According to Rancière, art comes close to politics when it becomes operational, that is, when it “consists in bringing about a reframing of material and symbolic space.” (Rancière 2007, p. 24) In this way, an aesthetic event, including a theatrical one, becomes a kind of a military action associated with negotiating the territory. According to Rancière, there is no contradiction between the modernist vision of art for art's sake and the relational idea of art as an attempt to reconfigure the community. These are two forms of the distribution of the sensible, two interrelated modes of the presence of bodies in space and time (ibid., p. 26). Thus, theatre both creates and divides the perceptible because it is identical with the system of actions in space. This is interesting in the context of thinking about experiencing theatre communally – Castellucci sees theatre as a collective experience of a mythical procession,7 while Rancière points to the poietic dimension of theatre, which as a medium establishes a community in a process of distribution. Just like a zone of indiscernibility signifies a common field in difference and not a merging into one, the political community of theatre is not created out of a feeling of identification and phantasmal unity, but precisely in the practice of dividing, delineating, and recognizing borders. It is not the space that is shared, but the process of distribution. Such thinking also breaks with the perception of a theatrical space as a “home” governed by the principle of equality and shared responsibility. Theatre is not a safe place, but a zone of military activities where a community is established that is impermanent and fluid (which is what Samuel Weber says about the theatre audience pointing to the political weakness of such an ephemeral community). (Weber 2009, p. 3)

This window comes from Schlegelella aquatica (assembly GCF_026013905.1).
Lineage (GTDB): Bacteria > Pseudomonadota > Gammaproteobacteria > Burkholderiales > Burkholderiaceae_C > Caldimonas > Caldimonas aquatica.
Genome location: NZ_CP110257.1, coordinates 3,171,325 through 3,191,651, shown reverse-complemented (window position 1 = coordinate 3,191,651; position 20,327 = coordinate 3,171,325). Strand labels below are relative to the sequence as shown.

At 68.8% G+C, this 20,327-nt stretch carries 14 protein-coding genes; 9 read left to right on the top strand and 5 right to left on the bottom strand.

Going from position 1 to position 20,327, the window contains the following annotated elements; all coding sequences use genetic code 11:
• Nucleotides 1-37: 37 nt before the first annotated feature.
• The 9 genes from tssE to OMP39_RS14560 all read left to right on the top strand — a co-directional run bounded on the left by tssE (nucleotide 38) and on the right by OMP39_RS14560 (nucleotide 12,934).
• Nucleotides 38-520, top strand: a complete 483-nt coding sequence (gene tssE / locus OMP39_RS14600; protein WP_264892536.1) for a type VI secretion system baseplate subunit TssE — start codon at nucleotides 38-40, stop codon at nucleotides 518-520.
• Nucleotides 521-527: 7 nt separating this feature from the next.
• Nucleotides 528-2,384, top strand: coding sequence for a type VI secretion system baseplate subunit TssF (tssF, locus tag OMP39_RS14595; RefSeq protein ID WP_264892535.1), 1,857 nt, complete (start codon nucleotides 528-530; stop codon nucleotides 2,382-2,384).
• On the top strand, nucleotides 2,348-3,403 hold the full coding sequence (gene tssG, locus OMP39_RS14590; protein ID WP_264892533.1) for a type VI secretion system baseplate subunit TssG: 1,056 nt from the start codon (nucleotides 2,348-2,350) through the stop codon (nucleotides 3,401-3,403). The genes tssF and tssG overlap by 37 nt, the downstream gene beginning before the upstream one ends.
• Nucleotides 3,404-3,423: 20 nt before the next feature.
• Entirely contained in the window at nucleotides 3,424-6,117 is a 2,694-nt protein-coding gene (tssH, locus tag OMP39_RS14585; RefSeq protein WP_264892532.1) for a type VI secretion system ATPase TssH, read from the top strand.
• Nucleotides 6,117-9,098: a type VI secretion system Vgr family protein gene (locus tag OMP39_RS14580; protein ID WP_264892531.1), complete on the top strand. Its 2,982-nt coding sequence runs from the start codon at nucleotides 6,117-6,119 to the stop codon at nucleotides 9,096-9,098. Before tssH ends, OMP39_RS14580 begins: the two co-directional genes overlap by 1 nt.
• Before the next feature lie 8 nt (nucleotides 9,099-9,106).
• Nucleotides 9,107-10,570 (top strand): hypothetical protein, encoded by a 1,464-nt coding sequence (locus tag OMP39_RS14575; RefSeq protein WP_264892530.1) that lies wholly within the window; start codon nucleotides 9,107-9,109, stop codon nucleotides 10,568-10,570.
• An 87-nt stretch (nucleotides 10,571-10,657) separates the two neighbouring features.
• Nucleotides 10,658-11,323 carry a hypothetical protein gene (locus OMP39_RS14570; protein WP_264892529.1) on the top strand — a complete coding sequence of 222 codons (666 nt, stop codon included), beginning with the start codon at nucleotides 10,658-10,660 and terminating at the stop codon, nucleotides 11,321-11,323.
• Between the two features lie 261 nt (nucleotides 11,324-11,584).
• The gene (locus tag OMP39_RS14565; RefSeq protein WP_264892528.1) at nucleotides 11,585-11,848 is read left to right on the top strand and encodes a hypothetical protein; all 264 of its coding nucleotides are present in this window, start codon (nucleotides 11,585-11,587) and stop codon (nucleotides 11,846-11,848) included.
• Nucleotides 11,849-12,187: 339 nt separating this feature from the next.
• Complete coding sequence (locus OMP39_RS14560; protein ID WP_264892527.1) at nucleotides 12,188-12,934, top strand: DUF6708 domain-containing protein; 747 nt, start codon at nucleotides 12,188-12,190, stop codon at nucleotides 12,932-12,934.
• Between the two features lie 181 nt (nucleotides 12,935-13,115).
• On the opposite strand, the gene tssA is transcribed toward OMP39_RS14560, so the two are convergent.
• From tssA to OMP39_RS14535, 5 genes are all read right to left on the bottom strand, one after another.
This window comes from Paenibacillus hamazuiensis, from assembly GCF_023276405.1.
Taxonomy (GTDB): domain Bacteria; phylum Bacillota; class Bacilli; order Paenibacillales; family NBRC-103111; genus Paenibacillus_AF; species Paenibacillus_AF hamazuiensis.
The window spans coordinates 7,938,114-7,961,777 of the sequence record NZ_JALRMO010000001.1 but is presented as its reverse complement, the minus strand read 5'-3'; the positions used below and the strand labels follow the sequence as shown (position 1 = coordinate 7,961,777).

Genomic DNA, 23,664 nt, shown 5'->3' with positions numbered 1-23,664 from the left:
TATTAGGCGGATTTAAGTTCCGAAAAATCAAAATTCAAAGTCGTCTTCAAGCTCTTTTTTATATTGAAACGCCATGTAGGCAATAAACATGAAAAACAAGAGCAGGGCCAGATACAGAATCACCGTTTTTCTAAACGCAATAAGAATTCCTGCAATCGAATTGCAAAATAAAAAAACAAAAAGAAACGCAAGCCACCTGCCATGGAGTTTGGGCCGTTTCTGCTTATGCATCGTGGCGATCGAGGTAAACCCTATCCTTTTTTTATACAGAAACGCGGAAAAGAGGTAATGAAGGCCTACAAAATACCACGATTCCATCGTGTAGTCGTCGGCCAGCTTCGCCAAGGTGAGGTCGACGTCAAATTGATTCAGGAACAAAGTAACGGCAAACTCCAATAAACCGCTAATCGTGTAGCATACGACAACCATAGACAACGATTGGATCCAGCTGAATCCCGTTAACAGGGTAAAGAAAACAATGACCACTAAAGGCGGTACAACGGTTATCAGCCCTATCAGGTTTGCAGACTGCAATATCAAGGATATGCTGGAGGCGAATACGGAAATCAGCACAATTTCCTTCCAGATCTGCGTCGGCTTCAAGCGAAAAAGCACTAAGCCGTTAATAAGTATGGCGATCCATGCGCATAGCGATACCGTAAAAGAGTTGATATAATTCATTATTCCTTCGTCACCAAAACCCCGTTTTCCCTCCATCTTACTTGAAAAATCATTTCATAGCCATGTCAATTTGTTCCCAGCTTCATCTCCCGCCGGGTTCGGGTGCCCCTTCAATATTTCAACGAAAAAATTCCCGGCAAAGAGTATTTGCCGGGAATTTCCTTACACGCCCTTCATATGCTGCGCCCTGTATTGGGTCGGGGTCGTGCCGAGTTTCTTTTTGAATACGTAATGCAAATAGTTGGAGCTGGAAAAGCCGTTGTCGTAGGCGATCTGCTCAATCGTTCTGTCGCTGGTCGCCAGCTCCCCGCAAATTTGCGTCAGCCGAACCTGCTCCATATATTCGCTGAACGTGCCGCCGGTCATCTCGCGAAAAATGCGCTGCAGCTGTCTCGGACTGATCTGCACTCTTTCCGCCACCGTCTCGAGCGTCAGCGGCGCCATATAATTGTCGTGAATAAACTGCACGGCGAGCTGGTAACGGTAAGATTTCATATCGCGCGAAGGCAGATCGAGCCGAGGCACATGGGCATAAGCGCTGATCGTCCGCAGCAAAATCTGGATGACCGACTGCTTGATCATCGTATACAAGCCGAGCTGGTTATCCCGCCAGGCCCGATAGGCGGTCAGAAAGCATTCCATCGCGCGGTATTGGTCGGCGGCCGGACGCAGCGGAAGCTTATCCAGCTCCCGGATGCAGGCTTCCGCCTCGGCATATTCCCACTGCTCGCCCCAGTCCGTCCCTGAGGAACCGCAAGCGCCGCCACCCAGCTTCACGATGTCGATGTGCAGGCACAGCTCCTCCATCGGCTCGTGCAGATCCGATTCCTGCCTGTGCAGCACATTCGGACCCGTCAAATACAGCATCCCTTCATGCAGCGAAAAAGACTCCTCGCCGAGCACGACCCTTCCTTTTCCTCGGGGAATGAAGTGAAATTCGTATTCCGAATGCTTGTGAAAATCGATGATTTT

Castellucci strongly and radically distances himself from the political nature of art and remains suspicious of artists involved in socially engaged activities. However, in reality, the artist employs a number of practices of allowing and isolating, separating and delineating boundaries. These activities are intensely present in his art, although hidden behind a veil – often literally (it is worth considering the cultural and traditional meaning of a translucent veil, a veil on a woman's face; it is a protection against lustful glances, a symbol of innocence, and belonging to a different “pure” world ). At the same time, by engaging animals in his productions, Castellucci involuntarily introduces his theatre into the sphere of an open and lively debate on the subjectivity of non-human animals. His art transcends the compact framework of his own narrative and produces context. Moreover, when Castellucci says that “the people living in cities do not understand animals,”8 he himself introduces a thread of politics, because he refers to the polis, to a community of citizens. The very use of military nomenclature has the power to entangle art in politics, if one defines politics as actions aimed at seizing and maintaining power. Castellucci's theatre is, thus, politically engaged on many levels, although, of course, not in a publicized and literal way. Again, an animal on stage cannot be completely ontologically “pure”. It is not brought onto the stage without consequences. Associations appear immediately and they freely connect aesthetic images with the seemingly “external” stream of the media content concerning present-day human relationships with other animals. Even if the artist does not want to communicate anything, he has no influence over the associations emerging upon the viewer entering in a relation with the stage phenomena (the director is a weak link in that relation). He is also unable to control public responses such as petitions or protests. The radical separation of the figures and signs he uses from the current events amounts almost to a false gesture of extreme aestheticization of his works. To literally, physically separate a theatrical performance with the translucent veil used by Castellucci is like trying to protect art through isolation: taking it out of time and isolating it in space. As if Castellucci organized a feast which escaped the frames of everyday life. However, this is a utopian vision from the order of wishful thinking. The division into a “theatre of journalism”, employing the poetics of a news program and directly referring to historical events and current affairs, and a “theatre of images” operating with metaphors, is a simplifying, harmful interpretive cliché which renders looking at works of art primitive. Strong, binary oppositions, supplementing artistic choices with contrasting labels, let one wander the plane of appearances, because each spectacle is both an aesthetic and political event, functioning simultaneously in both these domains, and every spectacle takes a certain position, establishes its own territory in a broader picture. Coming back to Rancière: there has not always been politics, but there has always been power. (cf. Rancière 2007, p. 27) In the light of such thinking, the agonistic dimension of culture is emphasized, in which each artistic statement is tantamount to an act of entering the battlefield.